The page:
Laszlo Kiss-Rigo, the bishop of the Roman Catholic diocese of Szeged-Csanád in southeastern Hungary, made a public statement back on September 7 that took issue with Pope Francis’ call on European Catholics the previous day to help refugees from Syria and elsewhere by opening their churches, monasteries, and homes as sanctuaries. The pope asked the faithful throughout Europe to shelter refugees fleeing “death from war and hunger.”
The pontiff made similar remarks during an address before a joint meeting of Congress on September 24, when he asked American lawmakers to follow the “golden rule” in dealing with immigration and the refugee crisis that affects the world. In that address, Francis said:
To respond in a way which is always humane, just and fraternal. We need to avoid a common temptation nowadays: to discard whatever proves troublesome. Let us remember the golden rule: Do unto others as you would have them do unto you.
While no true Christian would reject the golden rule (In Matthew 7:12, Jesus told his disciples in His Sermon on the Mount: “Therefore, whatever you want men to do to you, do also to them, for this is the Law and the Prophets.”), in his statement, Kiss-Rigo expressed a different take on the crisis. He warned:
[The migrants entering Europe are] not refugees. This is an invasion, They come here with cries of “Allahu Akbar.” They want to take over.
While the phrase “Allahu Akbar” is generally translated as “God is great,” its frequent use by Islamic jihadists, or holy warriors while engaged in acts of terrorism (including the 9/11 hijackers) has caused many to interpret it as a battle cry — similar to the “Tenno Heika Banzai” (“Long live the Emperor”) used by Japanese soldiers before an attack.
The diocese of Szeged-Csanád is located on Hungary’s southern border, where many of the refugees cross on their way to further destinations in Austria or Germany. Hungary recently built a 110-mile-long fence along its border with Serbia in that area, to help stem the tide of migrants. Most of them first entered Europe to refugee camps in Turkey, then crossed northward through Bulgaria, then Serbia, and finally into Hungary.
Hungarian Prime Minister Viktor Orban has been openly critical of the efforts by European Union leaders to impose immigration quotas before the continent’s borders are made secure. During an emergency EU summit held in Brussels on September 22, heads of government from the European Union approved a plan to distribute 120,000 of the migrants fleeing turmoil in the Middle East across Europe.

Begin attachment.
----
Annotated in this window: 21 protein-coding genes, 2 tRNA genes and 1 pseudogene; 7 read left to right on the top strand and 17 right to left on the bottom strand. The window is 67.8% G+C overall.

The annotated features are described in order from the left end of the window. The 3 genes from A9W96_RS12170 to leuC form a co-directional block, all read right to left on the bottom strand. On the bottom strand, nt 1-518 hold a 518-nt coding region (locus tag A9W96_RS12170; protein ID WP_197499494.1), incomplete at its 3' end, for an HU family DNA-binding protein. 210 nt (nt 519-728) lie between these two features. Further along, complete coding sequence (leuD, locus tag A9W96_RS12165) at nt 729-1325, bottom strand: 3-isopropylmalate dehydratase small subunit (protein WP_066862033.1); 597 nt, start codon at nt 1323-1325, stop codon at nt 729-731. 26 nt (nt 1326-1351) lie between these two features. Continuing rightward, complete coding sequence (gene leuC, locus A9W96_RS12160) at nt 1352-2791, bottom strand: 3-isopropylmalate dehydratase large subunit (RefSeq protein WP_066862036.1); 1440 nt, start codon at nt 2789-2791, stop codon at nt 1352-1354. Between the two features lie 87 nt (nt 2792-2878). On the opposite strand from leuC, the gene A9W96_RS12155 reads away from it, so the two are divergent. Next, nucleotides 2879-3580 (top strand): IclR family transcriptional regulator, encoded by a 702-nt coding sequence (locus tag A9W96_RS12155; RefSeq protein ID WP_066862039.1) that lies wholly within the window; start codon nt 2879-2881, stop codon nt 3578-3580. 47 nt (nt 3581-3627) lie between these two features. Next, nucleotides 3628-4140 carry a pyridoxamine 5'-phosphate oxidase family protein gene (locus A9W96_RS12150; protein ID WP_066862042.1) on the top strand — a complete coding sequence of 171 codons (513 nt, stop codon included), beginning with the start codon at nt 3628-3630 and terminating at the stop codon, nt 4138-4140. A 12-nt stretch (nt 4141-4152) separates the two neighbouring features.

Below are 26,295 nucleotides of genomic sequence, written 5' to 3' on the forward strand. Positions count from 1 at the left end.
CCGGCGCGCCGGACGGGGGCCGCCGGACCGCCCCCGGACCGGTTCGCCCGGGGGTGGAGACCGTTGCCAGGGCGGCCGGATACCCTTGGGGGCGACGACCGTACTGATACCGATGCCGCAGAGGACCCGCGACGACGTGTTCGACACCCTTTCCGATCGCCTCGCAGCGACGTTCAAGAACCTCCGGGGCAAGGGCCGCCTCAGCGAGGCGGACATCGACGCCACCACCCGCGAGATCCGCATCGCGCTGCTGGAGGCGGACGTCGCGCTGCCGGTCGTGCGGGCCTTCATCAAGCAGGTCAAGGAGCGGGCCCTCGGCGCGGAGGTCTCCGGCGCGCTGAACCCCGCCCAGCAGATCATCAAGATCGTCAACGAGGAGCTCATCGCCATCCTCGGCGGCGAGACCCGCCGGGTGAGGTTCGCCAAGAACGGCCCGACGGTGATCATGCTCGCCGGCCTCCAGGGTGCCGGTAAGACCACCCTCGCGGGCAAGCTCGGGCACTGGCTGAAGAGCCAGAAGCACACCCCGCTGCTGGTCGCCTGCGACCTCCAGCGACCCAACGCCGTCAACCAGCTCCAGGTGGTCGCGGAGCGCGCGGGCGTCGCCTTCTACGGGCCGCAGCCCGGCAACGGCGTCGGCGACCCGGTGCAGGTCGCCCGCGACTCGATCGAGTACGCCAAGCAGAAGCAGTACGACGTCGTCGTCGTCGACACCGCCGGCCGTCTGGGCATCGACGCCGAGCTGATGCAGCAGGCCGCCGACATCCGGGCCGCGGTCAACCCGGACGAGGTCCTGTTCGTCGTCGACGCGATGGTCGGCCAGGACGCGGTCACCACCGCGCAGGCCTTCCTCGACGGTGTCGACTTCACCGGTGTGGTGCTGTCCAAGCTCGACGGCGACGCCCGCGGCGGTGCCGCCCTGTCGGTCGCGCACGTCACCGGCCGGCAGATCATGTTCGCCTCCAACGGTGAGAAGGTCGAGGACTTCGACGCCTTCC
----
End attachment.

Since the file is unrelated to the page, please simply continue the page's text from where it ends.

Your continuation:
Writing in an opinion piece for Germany's Frankfurt Allgemeine Zeitung, Orban addressed the potential impact that the new migrants would have on the historically Christian culture of Europe, noting that they “are mostly not Christians, but Muslims.”
“That’s an important question,” Orban said, “because Europe and Europeanism have Christian roots.”
The Washington Post noted in a September 7 report that Kiss-Rigo is in basic agreement with Orban’s position that the large number of migrants crossing Hungary and continuing onwards across Europe represents “a direct challenge to Europe’s Christian character.”
“I’m in total agreement with the prime minister,” the Post quoted Kiss-Rigo, who also stated that in contrast with Orban, the pope “doesn’t know the situation” that exists in Hungary.
Might not some people interpret Kiss-Rigo’s rejection of the pope’s competence to assess the refugee crisis in Hungary as a rejection of papal authority, or the greater issue of papal infallibility? As the Catholic Church understands such doctrinal authority, it would apparently not apply to this situation. To answer this question, we might consider what was said about such teaching in an online article that was given an imprimatur (approval) by Robert H. Brom, bishop of San Diego and published by Catholic Answers, a San Diego-based Catholic apologetics organization:
Infallibility … applies only to solemn, official teachings on faith and morals, not to disciplinary decisions or even to unofficial comments on faith and morals. A pope’s private theological opinions are not infallible, only what he solemnly defines is considered to be infallible teaching.
While Kiss-Rigo and all faithful Catholics, of course, have the highest regard and respect for the pope, the bishop is also entitled to his own opinion on a practical matter with which he has firsthand knowledge and which affects his flock.